The Three-Step Investor’s Guide to Navigating the Financial Advisory Fiduciary Issue
Tim Maurer with his three-step guide to navigating the fiduciary issue.
As an educator in the arena of personal finance, I generally avoid matters of public policy or politics because they tend to devolve into dogma and division, all too often leaving wisdom and understanding behind. But occasionally, an issue arises of such importance that I feel an obligation to advocate on behalf of those who don’t have a voice. The issue of the day revolves around a single word: “fiduciary.”
At stake is a Department of Labor ruling set to take effect this coming April that would require any financial advisor, stock broker or insurance agent directing a client’s retirement account to act in the best interest of that client. In other words, the rule would require such advisors to act as a fiduciary. The incoming Trump administration has hit the pause button on that rule, a move that many feel is merely a precursor to the rule’s demise.
Why? Because a vocal constituency of the new administration has lobbied for it—hard. They stand to lose billions—with a “b”—so they’re protecting their profitable turf with every means necessary, even twisted logic.
The good news is that informed investors need not rely on any legislation to ensure they are receiving a fiduciary level of service. Follow these three steps to receive the level of service you deserve:
1) Ask your advisor if he or she acts as a fiduciary.
It’s not a good sign if you get the deer-in-headlights look followed by “Fid-oo-she-WHAT?” If your advisor gets defensive, telling you that you’re better off with the status quo, that’s also concerning.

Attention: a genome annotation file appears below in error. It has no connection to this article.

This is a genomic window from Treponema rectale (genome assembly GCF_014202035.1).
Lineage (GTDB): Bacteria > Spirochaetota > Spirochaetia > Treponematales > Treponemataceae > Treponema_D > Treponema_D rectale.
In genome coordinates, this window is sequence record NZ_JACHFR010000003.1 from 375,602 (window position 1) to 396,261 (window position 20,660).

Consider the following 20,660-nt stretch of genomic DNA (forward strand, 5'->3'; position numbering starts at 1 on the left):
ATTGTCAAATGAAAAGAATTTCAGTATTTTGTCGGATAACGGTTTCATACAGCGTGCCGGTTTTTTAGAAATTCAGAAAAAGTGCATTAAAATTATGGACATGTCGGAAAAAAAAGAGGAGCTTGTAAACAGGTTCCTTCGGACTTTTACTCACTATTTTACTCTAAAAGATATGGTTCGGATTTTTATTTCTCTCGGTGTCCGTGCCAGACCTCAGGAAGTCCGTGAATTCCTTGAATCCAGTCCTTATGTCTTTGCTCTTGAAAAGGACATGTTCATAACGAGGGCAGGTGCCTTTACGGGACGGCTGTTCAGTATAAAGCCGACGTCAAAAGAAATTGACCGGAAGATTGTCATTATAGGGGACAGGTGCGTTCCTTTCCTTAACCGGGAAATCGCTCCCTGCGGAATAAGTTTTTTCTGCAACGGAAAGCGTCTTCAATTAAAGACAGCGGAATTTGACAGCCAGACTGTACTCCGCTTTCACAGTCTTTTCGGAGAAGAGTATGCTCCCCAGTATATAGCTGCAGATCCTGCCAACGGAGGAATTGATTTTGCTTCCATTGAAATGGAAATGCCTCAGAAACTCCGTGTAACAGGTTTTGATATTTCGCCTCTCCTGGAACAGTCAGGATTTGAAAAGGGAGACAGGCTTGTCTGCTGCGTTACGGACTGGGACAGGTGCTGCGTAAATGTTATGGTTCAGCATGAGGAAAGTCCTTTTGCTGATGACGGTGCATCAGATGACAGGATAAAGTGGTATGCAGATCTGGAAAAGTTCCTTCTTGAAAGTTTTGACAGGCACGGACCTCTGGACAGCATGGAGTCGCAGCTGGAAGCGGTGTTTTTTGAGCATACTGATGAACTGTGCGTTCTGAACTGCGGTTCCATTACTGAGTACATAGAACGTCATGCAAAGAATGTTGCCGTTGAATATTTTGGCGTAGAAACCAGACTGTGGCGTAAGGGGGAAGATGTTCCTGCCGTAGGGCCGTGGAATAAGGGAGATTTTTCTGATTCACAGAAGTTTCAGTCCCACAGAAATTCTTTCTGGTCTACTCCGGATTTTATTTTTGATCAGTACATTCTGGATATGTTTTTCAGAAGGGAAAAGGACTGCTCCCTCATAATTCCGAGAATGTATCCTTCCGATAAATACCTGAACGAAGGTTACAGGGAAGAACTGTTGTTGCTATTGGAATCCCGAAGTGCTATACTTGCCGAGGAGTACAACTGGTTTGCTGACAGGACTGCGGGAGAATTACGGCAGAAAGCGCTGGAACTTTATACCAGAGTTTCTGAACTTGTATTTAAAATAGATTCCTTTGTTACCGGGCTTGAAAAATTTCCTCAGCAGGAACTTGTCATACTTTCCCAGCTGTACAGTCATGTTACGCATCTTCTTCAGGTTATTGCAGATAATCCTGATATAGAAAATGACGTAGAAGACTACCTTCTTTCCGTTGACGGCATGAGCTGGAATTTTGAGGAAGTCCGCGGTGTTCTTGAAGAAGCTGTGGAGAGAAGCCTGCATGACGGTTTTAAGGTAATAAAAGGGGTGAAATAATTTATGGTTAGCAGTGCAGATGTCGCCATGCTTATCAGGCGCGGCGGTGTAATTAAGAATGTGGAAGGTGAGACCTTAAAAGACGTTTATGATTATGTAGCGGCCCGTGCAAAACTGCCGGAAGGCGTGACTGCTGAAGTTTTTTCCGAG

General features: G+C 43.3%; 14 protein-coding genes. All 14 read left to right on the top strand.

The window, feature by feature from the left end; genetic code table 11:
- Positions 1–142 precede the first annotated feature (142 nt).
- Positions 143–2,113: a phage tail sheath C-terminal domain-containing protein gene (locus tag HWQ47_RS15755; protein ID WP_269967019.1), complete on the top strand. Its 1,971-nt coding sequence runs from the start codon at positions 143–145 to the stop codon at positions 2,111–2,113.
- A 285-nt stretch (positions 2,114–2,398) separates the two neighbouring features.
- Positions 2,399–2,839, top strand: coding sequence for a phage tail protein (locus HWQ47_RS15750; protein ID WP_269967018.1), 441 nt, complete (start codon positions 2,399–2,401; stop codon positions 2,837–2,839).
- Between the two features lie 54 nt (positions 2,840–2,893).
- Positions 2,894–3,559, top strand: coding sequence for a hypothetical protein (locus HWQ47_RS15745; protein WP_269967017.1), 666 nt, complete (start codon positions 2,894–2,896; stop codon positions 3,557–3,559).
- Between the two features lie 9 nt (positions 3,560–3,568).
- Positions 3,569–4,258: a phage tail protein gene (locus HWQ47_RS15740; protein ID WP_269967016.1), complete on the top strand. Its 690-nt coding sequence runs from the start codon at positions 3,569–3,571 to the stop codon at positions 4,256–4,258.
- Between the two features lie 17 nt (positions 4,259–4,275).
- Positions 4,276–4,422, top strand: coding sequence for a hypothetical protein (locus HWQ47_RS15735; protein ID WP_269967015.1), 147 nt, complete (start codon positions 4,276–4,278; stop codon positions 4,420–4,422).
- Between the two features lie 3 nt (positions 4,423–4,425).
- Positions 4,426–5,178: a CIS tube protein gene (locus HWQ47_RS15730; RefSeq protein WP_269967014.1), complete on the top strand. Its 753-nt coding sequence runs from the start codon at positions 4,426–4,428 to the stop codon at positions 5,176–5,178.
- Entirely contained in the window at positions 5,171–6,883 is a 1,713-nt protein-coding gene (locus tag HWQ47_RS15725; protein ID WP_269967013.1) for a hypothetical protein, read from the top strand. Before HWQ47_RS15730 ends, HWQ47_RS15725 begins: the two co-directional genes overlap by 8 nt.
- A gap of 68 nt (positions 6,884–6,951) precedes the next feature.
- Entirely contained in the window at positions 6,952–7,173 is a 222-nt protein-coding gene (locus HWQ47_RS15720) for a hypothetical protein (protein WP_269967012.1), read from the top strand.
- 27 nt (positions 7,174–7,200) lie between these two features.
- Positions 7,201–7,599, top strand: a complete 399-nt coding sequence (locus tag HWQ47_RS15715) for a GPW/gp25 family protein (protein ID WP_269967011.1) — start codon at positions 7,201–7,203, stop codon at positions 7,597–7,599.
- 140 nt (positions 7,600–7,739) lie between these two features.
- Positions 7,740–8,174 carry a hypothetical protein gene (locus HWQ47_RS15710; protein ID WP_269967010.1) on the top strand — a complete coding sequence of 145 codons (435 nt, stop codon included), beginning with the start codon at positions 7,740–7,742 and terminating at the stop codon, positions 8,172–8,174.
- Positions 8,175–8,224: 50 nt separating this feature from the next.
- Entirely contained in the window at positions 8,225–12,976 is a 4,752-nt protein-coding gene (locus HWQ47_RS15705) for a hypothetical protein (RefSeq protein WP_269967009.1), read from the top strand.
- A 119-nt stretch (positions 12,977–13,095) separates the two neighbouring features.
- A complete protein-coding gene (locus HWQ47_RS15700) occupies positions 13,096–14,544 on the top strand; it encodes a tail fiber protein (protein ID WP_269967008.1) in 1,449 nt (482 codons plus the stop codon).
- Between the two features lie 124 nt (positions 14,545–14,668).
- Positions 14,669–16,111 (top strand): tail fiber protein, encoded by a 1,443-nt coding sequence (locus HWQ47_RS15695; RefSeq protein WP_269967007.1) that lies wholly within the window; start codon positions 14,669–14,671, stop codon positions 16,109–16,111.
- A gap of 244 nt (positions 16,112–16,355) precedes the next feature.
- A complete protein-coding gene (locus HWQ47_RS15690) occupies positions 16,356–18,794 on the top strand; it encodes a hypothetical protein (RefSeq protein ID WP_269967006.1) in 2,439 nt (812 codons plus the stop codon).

2) Ask your advisor if he or she acts ONLY as a fiduciary.
One of the biggest challenges facing investors today is that many advisors with a genuine fiduciary label are actually part-time fiduciaries. This is where it gets tricky, because there are at least three different regulatory requirements in the financial industry.
Those beholden to the Investment Advisers Act of 1940 and regulated by the SEC are fiduciaries already, and they have been for a long time. Those who sell securities—typically known as stock brokers and regulated by FINRA—are held to a lesser “suitability” standard. Those who sell insurance products may be beholden to an even lesser standard—caveat emptor, or “buyer beware.”
But what if your advisor is like many who are licensed sufficiently that they may act as a fiduciary when they choose, but may also take off the advisory hat and sell you something as a broker or agent? Do they tell you when they’ve gone from one to the other?
You want a full-time, one-hat-wearing fiduciary.
3) Determine if your advisor is a TRUE fiduciary.
This may be the hardest part, because it requires you to read between the lines. There are advisors who now realize that it’s simply good business to be a fiduciary. And while there’s nothing wrong with profitable business, you don’t want to work with someone just because they’ve realized fiduciary mousetraps sell better than their rusty predecessors.
Not everyone who is a fiduciary from a legal or regulatory perspective is a fiduciary at heart, and yes, it is also true that there are those who are fiduciaries at their core even though they don’t meet the official definition in their business dealings.
You want a practitioner who’s a fiduciary through-and-through—a fiduciary in spirit and in word.
“The annulment of the government’s fiduciary rule would clearly be a setback for investors trying to prepare for retirement,” says sainted financial industry agitate Jack Bogle. “But the fiduciary principle itself will live on, and even spread.”
Yes, the good news—for both advisors and investors—is that there is a strong and growing community of fiduciaries, supported by the Certified Financial Planner™ Board, the Financial Planning Association (FPA) and the National Association of Personal Financial Advisors (NAPFA).
Advisors can join the movement. And investors can insist on only working with a true, full-time fiduciary.
This commentary originally appeared February 24 on Forbes.com
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